Daniel Rubino is the Executive Editor of Windows Central, head reviewer, podcast co-host, and analyst. He has been covering Microsoft here since 2007, back when this site was called WMExperts (and later Windows Phone Central). His interests include Windows, Microsoft Surface, laptops, next-gen computing, and arguing with people on the internet.

  • Looks very interesting! Great choice on paper for Dell using the Sony CMOS sensor for the "DSLR" experience. I am assuming the image would be that much sharper than with the Logitech BRIO 4K, but maybe the BRIO can now become cheaper - since it's 4 years old - to get more sales, before Logitech comes back with a new version sometime soon. I am sure they are working on that.
  • I have the BRIO. I actually replaced the first one I got, because I though the image was blurry so it must have been defective, but the second one was identical. After some more playing with it, I realized that the problem is its focal range. It's great if you're within about 2' of the screen. Further than that and at can't focus well. It's no match for a smaller high-end smartphone camera. I set about 3' back from my screen, so I miss out on the amazing clarity you'd expect with a 4k webcam. For those of us who watch Dan's and Zac's weekly podcast, Dan uses the BRIO 4k and, in my opinion, he always looks a little blurry too. It's not bad, just not as good as you'd expect from an expensive 4k camera (especially given how good smaller smartphone cameras can be). More recently, the Windows 20H2 update broke the BRIO's Hello support for many of us (still works for others). I've never gotten it working again since that update. As Dan points out in the article, I don't use the mic on the camera. I use a dedicated Shure mic with a ZEDi-8 mixer. So no mic is fine. Overall, I still like the BRIO. I assume with a fresh install of Windows 11, Hello will start working again, and the picture quality, while not perfectly in focus it's still pretty good. I wouldn't trade it for any other current webcam. But if Dell now has an alternative with 4k with Hello, for those reasons above, I'm eager to try it out.
  • My only use would be for my Xbox series X. Via Skype. It's easy to get the family all at once. But with no mic support might look elsewhere.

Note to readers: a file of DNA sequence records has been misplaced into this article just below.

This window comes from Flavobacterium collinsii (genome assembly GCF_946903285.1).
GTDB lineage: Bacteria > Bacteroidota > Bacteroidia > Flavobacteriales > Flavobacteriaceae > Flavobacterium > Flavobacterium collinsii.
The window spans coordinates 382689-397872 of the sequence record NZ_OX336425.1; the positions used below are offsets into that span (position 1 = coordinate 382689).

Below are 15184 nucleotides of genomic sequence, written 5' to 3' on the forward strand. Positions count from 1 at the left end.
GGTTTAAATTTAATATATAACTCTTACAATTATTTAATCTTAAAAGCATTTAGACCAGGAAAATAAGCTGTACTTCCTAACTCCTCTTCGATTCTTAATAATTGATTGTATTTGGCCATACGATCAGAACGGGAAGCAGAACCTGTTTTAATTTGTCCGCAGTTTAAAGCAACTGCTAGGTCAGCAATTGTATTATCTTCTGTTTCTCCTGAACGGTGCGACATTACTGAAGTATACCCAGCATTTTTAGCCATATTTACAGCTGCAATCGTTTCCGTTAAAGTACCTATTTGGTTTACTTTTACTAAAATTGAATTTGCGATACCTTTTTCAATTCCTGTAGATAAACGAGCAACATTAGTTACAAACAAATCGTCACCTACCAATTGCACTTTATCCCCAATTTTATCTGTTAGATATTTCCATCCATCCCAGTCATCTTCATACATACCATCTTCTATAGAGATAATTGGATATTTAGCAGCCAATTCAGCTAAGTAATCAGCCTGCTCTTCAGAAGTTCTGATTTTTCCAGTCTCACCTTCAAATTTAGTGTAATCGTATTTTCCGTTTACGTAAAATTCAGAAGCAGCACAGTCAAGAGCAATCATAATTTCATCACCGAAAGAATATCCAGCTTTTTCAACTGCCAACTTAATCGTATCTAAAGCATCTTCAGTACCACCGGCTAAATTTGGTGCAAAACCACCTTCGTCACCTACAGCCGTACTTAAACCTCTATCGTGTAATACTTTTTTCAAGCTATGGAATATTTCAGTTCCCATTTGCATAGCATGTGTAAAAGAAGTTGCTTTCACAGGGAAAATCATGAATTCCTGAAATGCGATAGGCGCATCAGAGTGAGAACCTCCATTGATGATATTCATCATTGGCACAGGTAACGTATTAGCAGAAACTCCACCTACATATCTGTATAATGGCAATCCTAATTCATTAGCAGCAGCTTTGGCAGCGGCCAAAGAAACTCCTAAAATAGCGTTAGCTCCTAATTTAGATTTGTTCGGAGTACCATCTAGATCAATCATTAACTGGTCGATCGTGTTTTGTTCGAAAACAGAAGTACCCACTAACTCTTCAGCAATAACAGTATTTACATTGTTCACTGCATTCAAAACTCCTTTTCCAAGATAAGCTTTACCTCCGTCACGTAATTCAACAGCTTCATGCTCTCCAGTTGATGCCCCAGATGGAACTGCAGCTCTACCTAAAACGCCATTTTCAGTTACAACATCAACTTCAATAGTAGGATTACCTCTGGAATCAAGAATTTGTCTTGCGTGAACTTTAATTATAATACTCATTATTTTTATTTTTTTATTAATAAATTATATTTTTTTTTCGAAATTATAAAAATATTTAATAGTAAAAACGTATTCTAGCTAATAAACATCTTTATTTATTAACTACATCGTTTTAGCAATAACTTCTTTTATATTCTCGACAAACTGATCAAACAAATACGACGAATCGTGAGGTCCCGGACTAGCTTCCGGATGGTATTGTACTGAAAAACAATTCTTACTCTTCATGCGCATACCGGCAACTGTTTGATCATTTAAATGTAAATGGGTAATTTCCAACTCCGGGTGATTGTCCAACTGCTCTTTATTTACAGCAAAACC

• Interesting that they don't say exactly how big the sensor is. Some shady webcam manufacturers on Amazon boast about their sensor dimensions, but later on you find out that those sizes are actually typical for webcams and cheap point-and-shoot cameras. The Dell's product datasheet shows an exploded view (see above) with a teensy sensor. It's hard to tell from the image, but If it's 2/3", I think that's actually pretty big for a webcam sensor. If it's 1/2.3" or whatever, then there's nothing to see here, except I guess STARVIS tech sounds compelling. Glad to see Windows Hello and all these presence detecting features. That makes me think this is all actually worth $200. I personally don't find it worth it, but if you wanted an actual large sensor setup you could get a Canon EOS M50 kit for $650 on Amazon right now. Its APS-C sensor is way larger than this webcam's - maybe by a factor of 10. (That's a huge difference in light-gathering ability.) Same for a Fujifilm. A micro four-thirds system (say, Olympus) or a 1"-type system (say, a Sony RX100) would also give you a much bigger sensor. Just don't forget the lighting.
  • Brio is only $163 at Amazon right now. Not sure I'd go for this for $200, considering I'd have to add a mic of some sort. Granted many would use some better mic, headset, even sound bar (Dell has a nice USB C sound bar/mic setup). I wouldn't want to pay mic prices for no mic though. Make this $150 and my Dell sound bared, Dell monitor might get one of these.